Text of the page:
Common Communication Pitfalls and How You Can Avoid Them

The science of dialogue: how David Bohm and Stever Robbins’ Approaches lead to effective communication

Common Communication Pitfalls and How You Can Avoid Them
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I’ve always preferred communicating face-to-face, which might seem like an odd statement coming from a professional writer. But, I didn’t start out in the arts as a writer. My first work was as a stage actor, where communication between the cast, crew, and audience forms a unique tide.

As a writer, I’ve discovered a problem: written communication is one-way. When people interact with my writing, they bring their own opinions and interests, and aren’t likely to change their mind, nor are they likely to engage in a meaningful conversation where they lay themselves bare. At best, they might try to engage in classical argumentation, which is a form of communication I’ve always disliked.

When I think of how I interact with the written word, I am also not likely to change my mind based solely on one written opinion. Sometimes, I might be spurred to investigate further, and I consider that to be a win. There are times when I’ll encounter an idea that sends me off in an ecstatic surge of learning and self-growth… but that’s because I’ve spent years trying to be the sort of person who will learn new things.

When it comes to communicating in person, however, I’ve had to do a major amount of work polishing my skills. When you’re on stage, the communication is very specific. You’re in a mutual trust relationship with the cast and crew, everyone focused on the same objective. The audience, for an actor, is an amplifier and an instrument.

However, in ordinary conversation, I can’t make the assumption that the person I’m speaking to will be focused on the same goals as me or will be trying to connect on the ideas that I care about. Nor can I simply try to win them over and be buoyed by them as I would with an audience. The key is earnest communication. Compassion, Authenticity, Diligence. Which, ironically, spells “Cad.” At least “be a cad” is going to be memorable advice for good communication, right?

One major area where my communication skills break down in person is when I’m excited or passionate about a subject. I get on a real roll, diving right into what I care about, purely because I care about it. This often creates one of the following negative effects:

· People hear all of my intensity and miss my actual words. They end up feeling like I’m angry or overbearing.

· People hear my excitement as dogmatic belief and attempt to engage me in classical argumentation.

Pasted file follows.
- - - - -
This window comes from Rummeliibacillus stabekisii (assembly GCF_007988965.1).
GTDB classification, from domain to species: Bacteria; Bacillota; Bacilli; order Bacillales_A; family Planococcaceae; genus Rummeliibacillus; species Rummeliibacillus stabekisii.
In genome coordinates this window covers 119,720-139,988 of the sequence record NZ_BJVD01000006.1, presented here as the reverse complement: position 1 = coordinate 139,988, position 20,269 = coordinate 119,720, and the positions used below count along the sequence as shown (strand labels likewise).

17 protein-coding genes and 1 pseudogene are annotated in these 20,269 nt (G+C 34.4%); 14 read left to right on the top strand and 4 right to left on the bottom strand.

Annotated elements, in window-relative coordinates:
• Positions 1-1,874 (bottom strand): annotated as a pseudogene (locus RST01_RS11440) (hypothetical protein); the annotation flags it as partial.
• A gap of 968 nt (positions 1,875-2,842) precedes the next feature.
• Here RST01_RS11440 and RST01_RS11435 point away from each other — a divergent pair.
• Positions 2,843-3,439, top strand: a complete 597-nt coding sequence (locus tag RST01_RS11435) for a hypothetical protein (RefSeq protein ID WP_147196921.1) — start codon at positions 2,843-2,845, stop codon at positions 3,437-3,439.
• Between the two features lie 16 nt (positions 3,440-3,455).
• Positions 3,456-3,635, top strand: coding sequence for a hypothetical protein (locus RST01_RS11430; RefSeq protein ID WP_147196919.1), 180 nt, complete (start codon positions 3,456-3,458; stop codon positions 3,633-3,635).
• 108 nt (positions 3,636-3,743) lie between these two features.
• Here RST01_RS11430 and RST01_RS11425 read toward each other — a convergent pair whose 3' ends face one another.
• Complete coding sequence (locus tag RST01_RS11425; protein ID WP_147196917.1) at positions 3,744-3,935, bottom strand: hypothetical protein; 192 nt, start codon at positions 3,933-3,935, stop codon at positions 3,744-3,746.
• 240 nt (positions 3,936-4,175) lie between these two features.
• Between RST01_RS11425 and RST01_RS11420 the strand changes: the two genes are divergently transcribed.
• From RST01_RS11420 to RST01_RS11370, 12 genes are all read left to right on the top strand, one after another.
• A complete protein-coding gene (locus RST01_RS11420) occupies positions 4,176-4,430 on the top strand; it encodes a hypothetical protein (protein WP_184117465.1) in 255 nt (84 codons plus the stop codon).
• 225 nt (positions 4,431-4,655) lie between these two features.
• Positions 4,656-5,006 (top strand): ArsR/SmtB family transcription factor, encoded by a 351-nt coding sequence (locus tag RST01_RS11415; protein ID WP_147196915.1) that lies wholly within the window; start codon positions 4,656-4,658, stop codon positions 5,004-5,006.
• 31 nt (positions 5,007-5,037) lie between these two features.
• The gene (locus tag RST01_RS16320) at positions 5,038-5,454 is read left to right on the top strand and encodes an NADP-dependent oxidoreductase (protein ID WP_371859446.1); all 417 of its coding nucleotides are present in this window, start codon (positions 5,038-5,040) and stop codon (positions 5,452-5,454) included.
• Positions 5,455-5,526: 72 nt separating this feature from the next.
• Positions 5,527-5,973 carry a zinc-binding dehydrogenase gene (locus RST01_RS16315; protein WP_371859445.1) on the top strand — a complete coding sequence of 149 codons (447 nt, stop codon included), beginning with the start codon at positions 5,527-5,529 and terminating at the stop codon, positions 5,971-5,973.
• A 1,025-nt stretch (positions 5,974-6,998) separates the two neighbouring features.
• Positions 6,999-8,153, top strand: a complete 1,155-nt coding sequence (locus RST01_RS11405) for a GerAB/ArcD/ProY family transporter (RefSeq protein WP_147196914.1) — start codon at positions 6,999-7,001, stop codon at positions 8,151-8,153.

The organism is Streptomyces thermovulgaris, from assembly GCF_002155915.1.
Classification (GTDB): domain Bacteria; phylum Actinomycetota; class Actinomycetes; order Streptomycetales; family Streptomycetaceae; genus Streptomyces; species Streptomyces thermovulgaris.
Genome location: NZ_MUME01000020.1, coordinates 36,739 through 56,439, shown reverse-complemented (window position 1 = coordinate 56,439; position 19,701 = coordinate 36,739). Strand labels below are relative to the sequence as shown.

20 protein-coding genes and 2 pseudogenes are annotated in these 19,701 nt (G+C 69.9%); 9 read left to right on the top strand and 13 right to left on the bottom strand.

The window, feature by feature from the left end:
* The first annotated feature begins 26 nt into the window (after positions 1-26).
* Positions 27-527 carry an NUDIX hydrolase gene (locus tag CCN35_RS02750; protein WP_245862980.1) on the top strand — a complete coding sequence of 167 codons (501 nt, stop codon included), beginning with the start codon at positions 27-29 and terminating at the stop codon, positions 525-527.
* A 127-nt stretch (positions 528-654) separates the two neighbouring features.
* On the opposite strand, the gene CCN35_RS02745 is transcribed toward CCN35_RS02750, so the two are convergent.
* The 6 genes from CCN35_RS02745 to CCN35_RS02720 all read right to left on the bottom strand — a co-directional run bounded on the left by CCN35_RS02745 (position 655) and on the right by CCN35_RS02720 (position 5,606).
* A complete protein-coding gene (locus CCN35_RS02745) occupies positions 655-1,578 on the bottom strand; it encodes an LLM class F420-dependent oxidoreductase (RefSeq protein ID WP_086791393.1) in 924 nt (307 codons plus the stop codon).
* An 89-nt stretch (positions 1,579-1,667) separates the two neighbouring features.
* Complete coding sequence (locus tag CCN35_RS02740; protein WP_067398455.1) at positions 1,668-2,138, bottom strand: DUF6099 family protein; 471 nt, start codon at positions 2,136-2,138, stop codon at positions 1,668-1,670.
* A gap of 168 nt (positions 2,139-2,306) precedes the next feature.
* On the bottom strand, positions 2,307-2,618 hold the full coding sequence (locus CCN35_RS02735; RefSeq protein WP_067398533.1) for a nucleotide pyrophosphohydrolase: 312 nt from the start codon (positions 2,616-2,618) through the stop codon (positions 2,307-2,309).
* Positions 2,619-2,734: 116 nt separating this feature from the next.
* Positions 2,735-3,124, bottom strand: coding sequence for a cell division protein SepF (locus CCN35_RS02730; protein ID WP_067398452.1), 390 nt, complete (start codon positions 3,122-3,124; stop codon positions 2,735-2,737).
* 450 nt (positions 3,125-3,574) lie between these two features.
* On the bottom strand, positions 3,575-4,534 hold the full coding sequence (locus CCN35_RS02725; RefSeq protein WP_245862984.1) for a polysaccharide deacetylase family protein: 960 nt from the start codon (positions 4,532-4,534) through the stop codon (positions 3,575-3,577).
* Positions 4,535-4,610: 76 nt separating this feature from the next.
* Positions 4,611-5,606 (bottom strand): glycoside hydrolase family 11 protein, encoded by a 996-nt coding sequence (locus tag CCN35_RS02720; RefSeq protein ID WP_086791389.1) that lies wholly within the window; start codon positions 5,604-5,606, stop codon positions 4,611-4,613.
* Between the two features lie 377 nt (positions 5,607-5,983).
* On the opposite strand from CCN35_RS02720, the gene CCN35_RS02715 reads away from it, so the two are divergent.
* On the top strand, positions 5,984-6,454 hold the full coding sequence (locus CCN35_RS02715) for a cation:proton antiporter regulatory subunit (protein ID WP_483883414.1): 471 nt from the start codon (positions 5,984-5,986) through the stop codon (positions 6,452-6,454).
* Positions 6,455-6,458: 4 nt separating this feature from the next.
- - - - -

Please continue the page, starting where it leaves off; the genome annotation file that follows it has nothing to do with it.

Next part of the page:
· People fail to engage at all.

In this superb MIT lecture, Stever Robbins highlights a common problem faced by those people who find it easy to become passionate about ideas: “If you are passionately discussing an idea… that particular kind of passion when not modulated by the right voice tone and body language can become interpreted as anger” (2014).

I’m still learning to self-modulate my conversation, so that the way I express myself inspires interest and confidence rather than any of the above negative responses.

In David Bohm’s book On Dialogue, he writes about the root words of our various terms for communication in order to highlight an apparently native combativeness. “Contrast this with the word “discussion,” which has the same root as “percussion” and “concussion.” It really means to break things up” (1996, p. 6–7). Contrast this to a dialogue, he writes, where “nobody is trying to win. Everybody wins if anybody wins” (1996, p. 7).

That, to me, is the ultimate goal of communication. Not winning, nor being won over: the goal of communication is a dialogue where everyone wins if anyone wins. And that’s the practice I’m going to take with me through the remainder of my days.

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Hi there! I’m Odin Halvorson, an independent scholar, film fanatic, fiction author, and tech enthusiast. If you like my work and want to support me, please consider subscribing to a paid tier for as little as $2.50 per month!


Bohm, D. (1996). On dialogue (L. Nichol, Ed.). Routledge.

MIT Alumni Association (Director). (2014, July 3). Conveying Content with Voice Tone and Body Language.

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